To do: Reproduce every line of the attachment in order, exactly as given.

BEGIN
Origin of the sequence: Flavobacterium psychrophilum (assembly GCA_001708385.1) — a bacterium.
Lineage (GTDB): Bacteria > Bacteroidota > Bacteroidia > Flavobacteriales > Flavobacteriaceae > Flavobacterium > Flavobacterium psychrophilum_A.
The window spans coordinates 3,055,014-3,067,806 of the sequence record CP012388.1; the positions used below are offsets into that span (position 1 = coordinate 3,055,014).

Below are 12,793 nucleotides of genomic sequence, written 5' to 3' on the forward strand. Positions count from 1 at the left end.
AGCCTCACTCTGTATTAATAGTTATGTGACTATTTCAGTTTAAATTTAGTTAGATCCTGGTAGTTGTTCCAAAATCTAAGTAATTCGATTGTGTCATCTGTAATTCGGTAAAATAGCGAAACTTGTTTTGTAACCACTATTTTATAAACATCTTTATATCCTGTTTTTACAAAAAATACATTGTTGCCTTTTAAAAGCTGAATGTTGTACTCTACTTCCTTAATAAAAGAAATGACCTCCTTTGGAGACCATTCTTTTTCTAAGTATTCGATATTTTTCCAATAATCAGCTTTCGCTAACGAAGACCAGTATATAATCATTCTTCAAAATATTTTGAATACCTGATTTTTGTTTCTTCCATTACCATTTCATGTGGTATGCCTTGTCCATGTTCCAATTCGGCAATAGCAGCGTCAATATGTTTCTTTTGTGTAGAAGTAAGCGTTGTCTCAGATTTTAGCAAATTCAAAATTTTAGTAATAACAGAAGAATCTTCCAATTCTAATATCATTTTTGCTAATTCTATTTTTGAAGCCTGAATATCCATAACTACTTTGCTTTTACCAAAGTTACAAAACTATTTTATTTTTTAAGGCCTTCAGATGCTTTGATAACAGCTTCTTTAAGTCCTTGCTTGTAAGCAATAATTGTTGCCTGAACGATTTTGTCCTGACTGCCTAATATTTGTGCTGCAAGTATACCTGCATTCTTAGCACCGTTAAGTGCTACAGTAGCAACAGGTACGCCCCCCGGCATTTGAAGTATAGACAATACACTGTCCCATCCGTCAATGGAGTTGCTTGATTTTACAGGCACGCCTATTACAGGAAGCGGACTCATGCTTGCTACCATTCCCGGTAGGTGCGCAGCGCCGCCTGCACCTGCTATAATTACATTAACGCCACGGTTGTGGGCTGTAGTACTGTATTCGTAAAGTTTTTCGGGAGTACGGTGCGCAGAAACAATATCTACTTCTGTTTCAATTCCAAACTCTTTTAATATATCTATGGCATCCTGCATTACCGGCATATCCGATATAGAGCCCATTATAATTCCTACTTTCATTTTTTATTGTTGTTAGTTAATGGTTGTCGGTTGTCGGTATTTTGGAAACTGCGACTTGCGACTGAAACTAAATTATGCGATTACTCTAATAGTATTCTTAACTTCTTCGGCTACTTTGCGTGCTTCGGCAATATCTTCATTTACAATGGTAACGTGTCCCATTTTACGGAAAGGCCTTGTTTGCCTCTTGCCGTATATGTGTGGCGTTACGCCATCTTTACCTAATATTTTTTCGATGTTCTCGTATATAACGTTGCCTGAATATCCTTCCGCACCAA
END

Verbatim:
Origin of the sequence: Flavobacterium psychrophilum (assembly GCA_001708385.1) — a bacterium.
Lineage (GTDB): Bacteria > Bacteroidota > Bacteroidia > Flavobacteriales > Flavobacteriaceae > Flavobacterium > Flavobacterium psychrophilum_A.
The window spans coordinates 3,055,014-3,067,806 of the sequence record CP012388.1; the positions used below are offsets into that span (position 1 = coordinate 3,055,014).

Below are 12,793 nucleotides of genomic sequence, written 5' to 3' on the forward strand. Positions count from 1 at the left end.
AGCCTCACTCTGTATTAATAGTTATGTGACTATTTCAGTTTAAATTTAGTTAGATCCTGGTAGTTGTTCCAAAATCTAAGTAATTCGATTGTGTCATCTGTAATTCGGTAAAATAGCGAAACTTGTTTTGTAACCACTATTTTATAAACATCTTTATATCCTGTTTTTACAAAAAATACATTGTTGCCTTTTAAAAGCTGAATGTTGTACTCTACTTCCTTAATAAAAGAAATGACCTCCTTTGGAGACCATTCTTTTTCTAAGTATTCGATATTTTTCCAATAATCAGCTTTCGCTAACGAAGACCAGTATATAATCATTCTTCAAAATATTTTGAATACCTGATTTTTGTTTCTTCCATTACCATTTCATGTGGTATGCCTTGTCCATGTTCCAATTCGGCAATAGCAGCGTCAATATGTTTCTTTTGTGTAGAAGTAAGCGTTGTCTCAGATTTTAGCAAATTCAAAATTTTAGTAATAACAGAAGAATCTTCCAATTCTAATATCATTTTTGCTAATTCTATTTTTGAAGCCTGAATATCCATAACTACTTTGCTTTTACCAAAGTTACAAAACTATTTTATTTTTTAAGGCCTTCAGATGCTTTGATAACAGCTTCTTTAAGTCCTTGCTTGTAAGCAATAATTGTTGCCTGAACGATTTTGTCCTGACTGCCTAATATTTGTGCTGCAAGTATACCTGCATTCTTAGCACCGTTAAGTGCTACAGTAGCAACAGGTACGCCCCCCGGCATTTGAAGTATAGACAATACACTGTCCCATCCGTCAATGGAGTTGCTTGATTTTACAGGCACGCCTATTACAGGAAGCGGACTCATGCTTGCTACCATTCCCGGTAGGTGCGCAGCGCCGCCTGCACCTGCTATAATTACATTAACGCCACGGTTGTGGGCTGTAGTACTGTATTCGTAAAGTTTTTCGGGAGTACGGTGCGCAGAAACAATATCTACTTCTGTTTCAATTCCAAACTCTTTTAATATATCTATGGCATCCTGCATTACCGGCATATCCGATATAGAGCCCATTATAATTCCTACTTTCATTTTTTATTGTTGTTAGTTAATGGTTGTCGGTTGTCGGTATTTTGGAAACTGCGACTTGCGACTGAAACTAAATTATGCGATTACTCTAATAGTATTCTTAACTTCTTCGGCTACTTTGCGTGCTTCGGCAATATCTTCATTTACAATGGTAACGTGTCCCATTTTACGGAAAGGCCTTGTTTGCCTCTTGCCGTATATGTGTGGCGTTACGCCATCTTTACCTAATATTTTTTCGATGTTCTCGTATATAACGTTGCCTGAATATCCTTCCGCACCAA